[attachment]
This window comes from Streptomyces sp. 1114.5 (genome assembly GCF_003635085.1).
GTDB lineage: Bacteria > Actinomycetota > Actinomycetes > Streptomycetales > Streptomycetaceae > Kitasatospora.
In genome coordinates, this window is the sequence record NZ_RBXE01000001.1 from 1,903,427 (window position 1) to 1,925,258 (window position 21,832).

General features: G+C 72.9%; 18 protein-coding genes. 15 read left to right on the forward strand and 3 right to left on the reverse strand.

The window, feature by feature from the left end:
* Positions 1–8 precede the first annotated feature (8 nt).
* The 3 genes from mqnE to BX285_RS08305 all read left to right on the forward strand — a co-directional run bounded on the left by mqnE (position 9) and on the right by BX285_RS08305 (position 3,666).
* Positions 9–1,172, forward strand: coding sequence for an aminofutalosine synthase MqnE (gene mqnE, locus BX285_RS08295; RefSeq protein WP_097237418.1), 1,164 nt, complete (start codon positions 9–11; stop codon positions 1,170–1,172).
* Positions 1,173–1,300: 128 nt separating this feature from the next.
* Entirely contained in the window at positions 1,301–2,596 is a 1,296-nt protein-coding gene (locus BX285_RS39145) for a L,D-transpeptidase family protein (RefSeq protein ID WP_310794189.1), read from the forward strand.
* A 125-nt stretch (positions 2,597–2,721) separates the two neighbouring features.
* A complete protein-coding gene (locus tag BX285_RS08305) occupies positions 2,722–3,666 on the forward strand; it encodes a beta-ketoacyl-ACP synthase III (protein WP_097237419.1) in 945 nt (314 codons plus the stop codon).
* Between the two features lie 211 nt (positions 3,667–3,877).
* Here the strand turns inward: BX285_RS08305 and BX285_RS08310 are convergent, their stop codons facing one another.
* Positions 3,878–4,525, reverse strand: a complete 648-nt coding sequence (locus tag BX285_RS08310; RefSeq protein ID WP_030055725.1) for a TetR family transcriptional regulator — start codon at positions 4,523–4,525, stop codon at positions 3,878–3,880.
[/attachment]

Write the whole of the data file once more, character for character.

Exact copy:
This window comes from Streptomyces sp. 1114.5 (genome assembly GCF_003635085.1).
GTDB lineage: Bacteria > Actinomycetota > Actinomycetes > Streptomycetales > Streptomycetaceae > Kitasatospora.
In genome coordinates, this window is the sequence record NZ_RBXE01000001.1 from 1,903,427 (window position 1) to 1,925,258 (window position 21,832).

General features: G+C 72.9%; 18 protein-coding genes. 15 read left to right on the forward strand and 3 right to left on the reverse strand.

The window, feature by feature from the left end:
* Positions 1–8 precede the first annotated feature (8 nt).
* The 3 genes from mqnE to BX285_RS08305 all read left to right on the forward strand — a co-directional run bounded on the left by mqnE (position 9) and on the right by BX285_RS08305 (position 3,666).
* Positions 9–1,172, forward strand: coding sequence for an aminofutalosine synthase MqnE (gene mqnE, locus BX285_RS08295; RefSeq protein WP_097237418.1), 1,164 nt, complete (start codon positions 9–11; stop codon positions 1,170–1,172).
* Positions 1,173–1,300: 128 nt separating this feature from the next.
* Entirely contained in the window at positions 1,301–2,596 is a 1,296-nt protein-coding gene (locus BX285_RS39145) for a L,D-transpeptidase family protein (RefSeq protein ID WP_310794189.1), read from the forward strand.
* A 125-nt stretch (positions 2,597–2,721) separates the two neighbouring features.
* A complete protein-coding gene (locus tag BX285_RS08305) occupies positions 2,722–3,666 on the forward strand; it encodes a beta-ketoacyl-ACP synthase III (protein WP_097237419.1) in 945 nt (314 codons plus the stop codon).
* Between the two features lie 211 nt (positions 3,667–3,877).
* Here the strand turns inward: BX285_RS08305 and BX285_RS08310 are convergent, their stop codons facing one another.
* Positions 3,878–4,525, reverse strand: a complete 648-nt coding sequence (locus tag BX285_RS08310; RefSeq protein ID WP_030055725.1) for a TetR family transcriptional regulator — start codon at positions 4,523–4,525, stop codon at positions 3,878–3,880.